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  • stop — [ stɔp ] interj. et n. m. • 1792 mar.; mot angl. « arrêt » A ♦ Interj. 1 ♦ Commandement ou cri d arrêt. Il « arrêta la nage en criant : “Stop !” » (Maupassant). Fig. Stop au gaspillage ! ⇒ halte. 2 ♦ Mot employé dans les télégrammes pour séparer… …   Encyclopédie Universelle

  • stop — interj., (2, 3) stopuri s.n. 1. interj. Stai! Opreşte! ♦ (În telegrame, ca termen convenţional pentru a marca sfârşitul unei fraze) Punct! 2. s.n. Oprire bruscă a mingii, a pucului la unele jocuri sportive. 3. s.n. Semafor care reglează… …   Dicționar Român

  • Stop — Stop, n. 1. The act of stopping, or the state of being stopped; hindrance of progress or of action; cessation; repression; interruption; check; obstruction. [1913 Webster] It is doubtful . . . whether it contributed anything to the stop of the… …   The Collaborative International Dictionary of English

  • stop — stop; stop·er; stop·less; stop·pa·ble; stop·page; stop·per·less; stop·per·man; stop·ping; un·stop; back·stop; non·stop; stop·per; stop·ple; stop·less·ness; un·stop·pa·bly; …   English syllables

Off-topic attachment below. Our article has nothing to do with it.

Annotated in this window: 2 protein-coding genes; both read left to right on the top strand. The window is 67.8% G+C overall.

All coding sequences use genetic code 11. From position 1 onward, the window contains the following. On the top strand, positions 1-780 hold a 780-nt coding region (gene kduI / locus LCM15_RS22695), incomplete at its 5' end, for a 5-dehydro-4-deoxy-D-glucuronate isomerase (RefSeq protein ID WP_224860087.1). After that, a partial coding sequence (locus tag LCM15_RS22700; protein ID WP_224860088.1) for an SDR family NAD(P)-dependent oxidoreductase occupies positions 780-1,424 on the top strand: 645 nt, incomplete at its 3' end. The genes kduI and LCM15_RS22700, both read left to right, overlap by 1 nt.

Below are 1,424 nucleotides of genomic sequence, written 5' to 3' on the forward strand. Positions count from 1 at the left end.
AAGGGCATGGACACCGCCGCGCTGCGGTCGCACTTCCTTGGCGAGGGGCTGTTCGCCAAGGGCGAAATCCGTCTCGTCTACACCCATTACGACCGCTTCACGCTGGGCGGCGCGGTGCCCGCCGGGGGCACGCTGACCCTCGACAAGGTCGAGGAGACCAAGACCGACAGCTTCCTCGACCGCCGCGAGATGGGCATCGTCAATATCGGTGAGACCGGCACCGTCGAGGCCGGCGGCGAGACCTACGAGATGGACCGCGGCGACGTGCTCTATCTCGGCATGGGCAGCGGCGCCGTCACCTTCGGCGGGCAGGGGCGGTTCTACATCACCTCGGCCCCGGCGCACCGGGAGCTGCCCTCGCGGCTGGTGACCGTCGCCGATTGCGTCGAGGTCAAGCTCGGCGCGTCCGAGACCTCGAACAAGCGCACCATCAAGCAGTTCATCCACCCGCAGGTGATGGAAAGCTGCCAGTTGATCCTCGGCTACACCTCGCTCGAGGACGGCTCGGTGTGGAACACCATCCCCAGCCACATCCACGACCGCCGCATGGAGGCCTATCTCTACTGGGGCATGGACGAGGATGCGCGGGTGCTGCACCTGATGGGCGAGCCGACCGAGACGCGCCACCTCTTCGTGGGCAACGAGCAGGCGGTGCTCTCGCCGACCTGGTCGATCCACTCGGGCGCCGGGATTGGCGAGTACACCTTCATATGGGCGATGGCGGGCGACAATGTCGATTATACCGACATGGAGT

• stop by — stop off, stop over, stop in or (N American) stop by To break one s journey, pay a visit to (usu with at) • • • Main Entry: ↑stop * * * ˌstop ˈby [intransitive/transitive] [ …   Useful english dictionary

  • stop in — stop off, stop over, stop in or (N American) stop by To break one s journey, pay a visit to (usu with at) • • • Main Entry: ↑stop * * * ˌstop ˈin [intransitive] [ …   Useful english dictionary

  • stop-go — ˌstop ˈgo adjective stop go policy/​approach etc ECONOMICS a way of controlling the economy by deliberately restricting government spending for a period of time and then increasing it for a time: • The uncertainty of such stop go policies reduced …   Financial and business terms

  • stop — I {{/stl 13}}{{stl 8}}rz. mnż I, D. u, Mc. stoppie {{/stl 8}}{{stl 7}} substancja metaliczna otrzymywana przeważnie przez stopienie dwóch lub więcej metali (niekiedy z domieszką niemetali), wytwarzana w celu uzyskania lepszych właściwości… …   Langenscheidt Polski wyjaśnień

  • stop — ► VERB (stopped, stopping) 1) come or bring to an end. 2) prevent from happening or from doing something. 3) cease or cause to cease moving or operating. 4) (of a bus or train) call at a designated place to pick up or set down passengers. 5) Brit …   English terms dictionary